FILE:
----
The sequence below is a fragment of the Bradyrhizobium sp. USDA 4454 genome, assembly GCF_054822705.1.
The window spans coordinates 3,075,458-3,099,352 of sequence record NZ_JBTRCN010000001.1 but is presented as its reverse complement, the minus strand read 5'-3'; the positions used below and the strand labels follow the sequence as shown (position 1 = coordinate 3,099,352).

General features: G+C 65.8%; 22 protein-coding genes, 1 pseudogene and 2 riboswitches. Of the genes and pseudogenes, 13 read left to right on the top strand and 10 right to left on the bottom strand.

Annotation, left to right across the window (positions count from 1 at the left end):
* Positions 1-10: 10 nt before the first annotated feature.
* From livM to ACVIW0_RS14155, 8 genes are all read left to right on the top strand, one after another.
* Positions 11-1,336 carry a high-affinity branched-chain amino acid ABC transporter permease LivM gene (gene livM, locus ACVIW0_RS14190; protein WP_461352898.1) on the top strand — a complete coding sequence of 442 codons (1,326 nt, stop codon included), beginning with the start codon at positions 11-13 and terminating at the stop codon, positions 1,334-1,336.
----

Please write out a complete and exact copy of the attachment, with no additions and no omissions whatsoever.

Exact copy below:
The sequence below is a fragment of the Bradyrhizobium sp. USDA 4454 genome, assembly GCF_054822705.1.
The window spans coordinates 3,075,458-3,099,352 of sequence record NZ_JBTRCN010000001.1 but is presented as its reverse complement, the minus strand read 5'-3'; the positions used below and the strand labels follow the sequence as shown (position 1 = coordinate 3,099,352).

General features: G+C 65.8%; 22 protein-coding genes, 1 pseudogene and 2 riboswitches. Of the genes and pseudogenes, 13 read left to right on the top strand and 10 right to left on the bottom strand.

Annotation, left to right across the window (positions count from 1 at the left end):
* Positions 1-10: 10 nt before the first annotated feature.
* From livM to ACVIW0_RS14155, 8 genes are all read left to right on the top strand, one after another.
* Positions 11-1,336 carry a high-affinity branched-chain amino acid ABC transporter permease LivM gene (gene livM, locus ACVIW0_RS14190; protein WP_461352898.1) on the top strand — a complete coding sequence of 442 codons (1,326 nt, stop codon included), beginning with the start codon at positions 11-13 and terminating at the stop codon, positions 1,334-1,336.